These Minnesota college students get an A+ for adventure. Follow along as they explore the world while studying abroad.
As embarrassed as I am to admit this, before studying abroad I was anxious about almost everything that traveling involves. On the trip to Paris I took with my mom my junior year of high school I think I spent half the time we were there worrying. I was one of those people that focused on the who, what, where, when, why, and how's of travel, and wanted everything planned out. Now, 3 years later, I am here to say to anyone who is like I was, stop. Our lives are full of routines as it is, what time you go to work, when your favorite TV shows are on, homework deadlines, the list goes on. Travel should never be looked at as another thing you need to schedule, as it turns what should be an adventure into "What's next on our list?" So get rid of those guide books with the "Perfect itinerary for blank number of days in blank European City", and learn to let cities take you where they want you to go. While this line of thinking is true when it comes to most (if not all) European cities, my trip to Paris with my brother two weeks ago is the perfect example.
When my parents told me my brother was officially coming to visit, I could not have been more excited, and choosing between him flying into Amsterdam and Paris was an easy choice. I had been to Paris six times already but was still desperate to go back, so it was a given that I would choose my favorite city to show my brother. Other than booking our train tickets and where we would stay, I hadn't really thought of what we would actually do for 4 days in Paris. It wasn't until our last day there, when it was rainy and grey that I realized how bad plans can actually be.
When it comes to Paris and weather you never know what you're going to get. Rain could come unexpectedly, or the days you expected it to rain it could be a perfectly sunny day. On our last day in Paris, as the rain came down and my brother and I crouched under my umbrella, I caught a glimpse of the Eiffel Tower and thought of all those poor people who had planned to visit it that day. I think the worst advice any guide book can ever give is "book tickets in advance to avoid lines." Once you book tickets for something your day now revolves around that, rain or shine. You can't just wander the city, because you may actually get lost and miss the time on your ticket. You can't spend extra time at the museum you thought you'd only need a few hours for, because that would just ruin the whole day. I'm not saying you should go into a trip not having a few ideas of what you want to see, but to remember that most often times it's the things that surprise you that create the best memories.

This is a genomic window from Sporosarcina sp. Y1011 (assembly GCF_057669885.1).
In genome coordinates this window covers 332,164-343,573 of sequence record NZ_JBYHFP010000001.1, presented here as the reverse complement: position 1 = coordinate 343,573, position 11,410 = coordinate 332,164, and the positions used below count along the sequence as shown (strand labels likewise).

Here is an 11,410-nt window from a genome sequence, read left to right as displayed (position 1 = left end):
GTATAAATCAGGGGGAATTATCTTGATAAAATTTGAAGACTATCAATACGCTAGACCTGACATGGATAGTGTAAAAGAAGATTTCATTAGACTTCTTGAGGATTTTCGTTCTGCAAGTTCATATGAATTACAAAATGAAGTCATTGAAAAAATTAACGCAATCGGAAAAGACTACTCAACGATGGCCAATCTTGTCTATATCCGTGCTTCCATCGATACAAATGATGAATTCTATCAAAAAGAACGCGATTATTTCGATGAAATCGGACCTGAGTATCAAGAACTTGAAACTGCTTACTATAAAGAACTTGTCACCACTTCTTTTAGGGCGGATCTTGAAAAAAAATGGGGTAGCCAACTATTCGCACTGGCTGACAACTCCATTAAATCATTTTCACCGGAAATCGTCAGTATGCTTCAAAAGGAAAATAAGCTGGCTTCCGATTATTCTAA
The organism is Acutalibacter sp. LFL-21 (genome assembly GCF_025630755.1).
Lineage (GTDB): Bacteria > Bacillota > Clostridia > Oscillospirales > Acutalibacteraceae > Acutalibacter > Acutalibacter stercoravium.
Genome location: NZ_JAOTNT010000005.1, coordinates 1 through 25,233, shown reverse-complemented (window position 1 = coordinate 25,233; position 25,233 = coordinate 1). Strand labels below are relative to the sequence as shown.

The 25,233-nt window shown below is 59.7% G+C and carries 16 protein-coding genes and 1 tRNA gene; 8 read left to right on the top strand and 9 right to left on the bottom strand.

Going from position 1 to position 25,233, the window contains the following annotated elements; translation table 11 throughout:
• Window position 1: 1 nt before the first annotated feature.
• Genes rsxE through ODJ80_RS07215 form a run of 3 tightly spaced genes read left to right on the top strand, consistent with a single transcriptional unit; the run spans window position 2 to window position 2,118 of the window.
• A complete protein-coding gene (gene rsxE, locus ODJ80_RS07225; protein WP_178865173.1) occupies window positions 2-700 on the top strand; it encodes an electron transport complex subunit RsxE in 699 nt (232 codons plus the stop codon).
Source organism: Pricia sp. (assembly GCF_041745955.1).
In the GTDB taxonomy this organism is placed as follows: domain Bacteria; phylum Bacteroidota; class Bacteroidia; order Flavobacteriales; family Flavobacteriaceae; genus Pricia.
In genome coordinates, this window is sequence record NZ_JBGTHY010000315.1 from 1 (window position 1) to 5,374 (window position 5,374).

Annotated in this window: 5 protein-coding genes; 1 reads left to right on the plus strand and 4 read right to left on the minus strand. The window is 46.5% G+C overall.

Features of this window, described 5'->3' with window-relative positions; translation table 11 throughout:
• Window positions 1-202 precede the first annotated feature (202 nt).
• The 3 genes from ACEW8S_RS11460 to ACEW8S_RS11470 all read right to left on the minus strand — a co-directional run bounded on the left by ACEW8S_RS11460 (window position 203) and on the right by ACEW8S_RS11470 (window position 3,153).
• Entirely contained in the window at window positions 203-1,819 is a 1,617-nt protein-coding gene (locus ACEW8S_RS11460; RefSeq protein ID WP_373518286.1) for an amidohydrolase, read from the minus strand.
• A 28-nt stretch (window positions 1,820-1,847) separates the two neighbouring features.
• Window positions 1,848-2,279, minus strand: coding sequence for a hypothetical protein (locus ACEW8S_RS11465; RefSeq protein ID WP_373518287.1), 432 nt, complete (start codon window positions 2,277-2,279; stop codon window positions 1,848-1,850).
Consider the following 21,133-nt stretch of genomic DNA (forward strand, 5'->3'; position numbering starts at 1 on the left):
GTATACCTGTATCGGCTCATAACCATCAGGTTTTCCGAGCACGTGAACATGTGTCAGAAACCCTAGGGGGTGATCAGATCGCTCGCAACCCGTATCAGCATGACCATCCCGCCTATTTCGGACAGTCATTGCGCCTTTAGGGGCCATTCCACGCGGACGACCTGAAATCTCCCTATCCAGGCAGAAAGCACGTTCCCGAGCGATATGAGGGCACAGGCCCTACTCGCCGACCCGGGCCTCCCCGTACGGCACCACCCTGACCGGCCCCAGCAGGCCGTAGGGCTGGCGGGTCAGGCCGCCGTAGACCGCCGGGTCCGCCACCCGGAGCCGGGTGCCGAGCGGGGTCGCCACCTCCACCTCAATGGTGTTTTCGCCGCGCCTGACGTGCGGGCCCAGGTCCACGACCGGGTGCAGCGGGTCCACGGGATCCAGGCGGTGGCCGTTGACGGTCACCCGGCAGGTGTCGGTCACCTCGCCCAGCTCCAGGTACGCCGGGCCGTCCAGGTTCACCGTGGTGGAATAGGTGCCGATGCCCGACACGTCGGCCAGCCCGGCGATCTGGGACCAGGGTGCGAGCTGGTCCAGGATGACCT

You may be asking, how does one get the best of the planned and unplanned? It's quite simple, don't plan around the "tourist attractions", and fit them in when they work. The evening my brother and I went to the Eiffel tower we went because it was a clear day and I knew we would be able to actually see the city, and so we went. Going up the Eiffel tower on a nice day without advance tickets can seem impossible, but the stairs hardly ever have a line, and as my brother said, "Even on vacations, you shouldn't skip leg day." So while everyone waited in line for the elevators at the Eiffel Tower, my brother and I were already at the top sipping delicious, granted overly priced, champagne. When it comes to the Louvre, look at the forecast before bed and if it says rain the next morning, get there before it opens. Not only will you be one of the first in lines, but then you have a perfectly good reason to relax, enjoy a macaroon and espresso at Ladurée along the Champs Élysées later in the day. Get off at a metro or bus stop and walk. European cities are full of history; the chances of you running into something you wanted to see anyway are around 99%. On the off chance you don’t, your chances of finding a delicious, not overpriced tourist restaurant have now gone up exponentially.
All the trips I've taken this past semester have slowly helped me come to this one conclusion: people need to stop having checklists of all the monuments they need to see, and all the museums they feel the need to visit. I hope that travel can eventually stop being about how many things one got to see, and start becoming about the things one actually stopped and experienced.
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